Monthly Archives: September 2007

The Voice of God – Part 2

[This is Part 2 of 4 in the 4 part short story The Voice of God. If you’re interested then you may want to read Part 1 first.]

A thought had been nagging at Frank for the last hour that this probably wasn’t God. It was, after all a giant red dragon, and was therefore likely to be the devil. But weirdly this didn’t disappoint Frank as much as you’d imagine, Frank was just pretty happy knowing that such a thing were possible. And if such things were possible, reasoned Frank, God would probably be along in a minute or two to sort everything out.

Frank had been thinking that God was going to pop in for almost an hour now and he hadn’t shown up, and it was starting to get really cold. Frank decided to stand up and speak.

“Hello?”
The response came back inside his head, “Yes?”
“Who are you?”
“I’m Jerome, don’t you remember me Frank?”
Suddenly Frank remembered. Jerome was a toy dragon he had had as a boy. Jerome had been a little stuffed toy dragon but this dragon hardly looked stuffed, this dragon looked like the real thing. He was also around the size of a double decker bus.
“I remember but…”
“Don’t worry about why for now Frank. We’re about to get some visitors.” Jerome looked down at Frank and added, “I’d stand on that bench if I were you”.

Frank quickly stood up and clambered on to the bench. He could here some kind of noise growing, a noise like water flowing really quickly. And then he saw them, coming out of the drains. Millions of black, vicious, fat rats tearing over the courtyard floor. Within seconds the whole courtyard was covered with them clambering over each other. Frank looked over to Jerome who was gently beating his wings and floating above it all.

Do naturists…

Have nightmares where they realise they are the only one in the exam room wearing clothes?

Avoiding cliché

One of the worst things you can do as a writer is litter your work with cliché. It makes the work sound tired and like it was thrown together.

The problem is that there is a reason clichés get used all of the time and that’s that they are a nice kind of shorthand for what’s going on. They tell you a lot of information without getting you bogged down.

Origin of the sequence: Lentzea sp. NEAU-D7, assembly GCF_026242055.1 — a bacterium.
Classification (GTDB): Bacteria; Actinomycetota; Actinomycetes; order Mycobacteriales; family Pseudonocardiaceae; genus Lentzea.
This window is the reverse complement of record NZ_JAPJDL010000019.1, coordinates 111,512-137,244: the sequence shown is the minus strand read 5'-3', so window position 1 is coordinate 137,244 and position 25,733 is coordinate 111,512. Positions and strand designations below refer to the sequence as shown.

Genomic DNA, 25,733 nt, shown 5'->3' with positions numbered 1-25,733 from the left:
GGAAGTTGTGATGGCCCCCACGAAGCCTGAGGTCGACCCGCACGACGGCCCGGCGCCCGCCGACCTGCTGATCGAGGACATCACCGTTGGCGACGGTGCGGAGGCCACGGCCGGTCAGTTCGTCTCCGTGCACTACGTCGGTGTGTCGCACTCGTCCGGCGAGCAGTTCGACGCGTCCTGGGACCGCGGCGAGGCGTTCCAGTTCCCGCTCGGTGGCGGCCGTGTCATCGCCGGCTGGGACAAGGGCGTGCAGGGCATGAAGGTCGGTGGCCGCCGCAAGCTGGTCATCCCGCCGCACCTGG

There is however a very nice trick you can use which is the cliché variation. This makes it possible to give the sentiment of the cliché without sounding like you can’t write.

What you do is take a standard cliché and change some of the words and leave the sense intact. This actually happens out in the wild with clichés anyway so it isn’t as much of a surprise to the reader. Here are three examples of what I mean all culled from real life.

You couldn’t organise a piss up in a brewery

You couldn’t organise a bun fight in a bakery

You couldn’t organise a fire in a matchbox factory

It most often happens out in the wild when the oldest form is seen as being slightly rude (the piss up one).

By creating your own version you use the shorthand everyone knows to convey the sense, but make it clear that you know your turnips from your swedes.

So, fair gamboling readers, it’s over to you. Just how many different ways are there to describe someone who is poor at organising things using this structure?

Heavy

“Look, do you think I could just touch one?”
“Touch one?”
“Yeah, touch one. Or hold one, or just the bag Davey. I could just hold the bag for a second if your arm starts getting tired. But I’d really rather touch one.”
“Well you can’t people might see.”
“But I could hold the bag. That would be okay, right? I mean your arm must be getting tired pretty soon. Or maybe already. Maybe your arm’s already tired and yeah that would make sense to somebody looking. Somebody who was looking would be like, yeah his arm probably just got tired so he handed it to his friend.”
“Would you just shut up”

Davey didn’t want to give Carl the bag. He didn’t trust him. He didn’t think Carl would steal, Carl wasn’t smart enough for that. But he was exactly stupid enough to get them caught. But the only problem was that the bag was actually really heavy. He’d switched arms already and was about to have to do it again. Carl, the big lumbering ox, would have been ideal for this except for the fact that he just couldn’t be trusted. There had been silence between the two of them for almost a minute and now and Davey could feel the conversation’s resumption coming at him like a train.

“I was just thinking,” said Carl with a tone suggesting that he hadn’t ever spoken on the subject before, “that if you passed the bag to me people who could see us would just think you were just passing the bag to me because it was heavy not because there was something in it that I wanted to hold because it was exciting. That’s all I was thinking. I just want to hold the gold bars Davey.”

“But what about people who can hear us Carl?”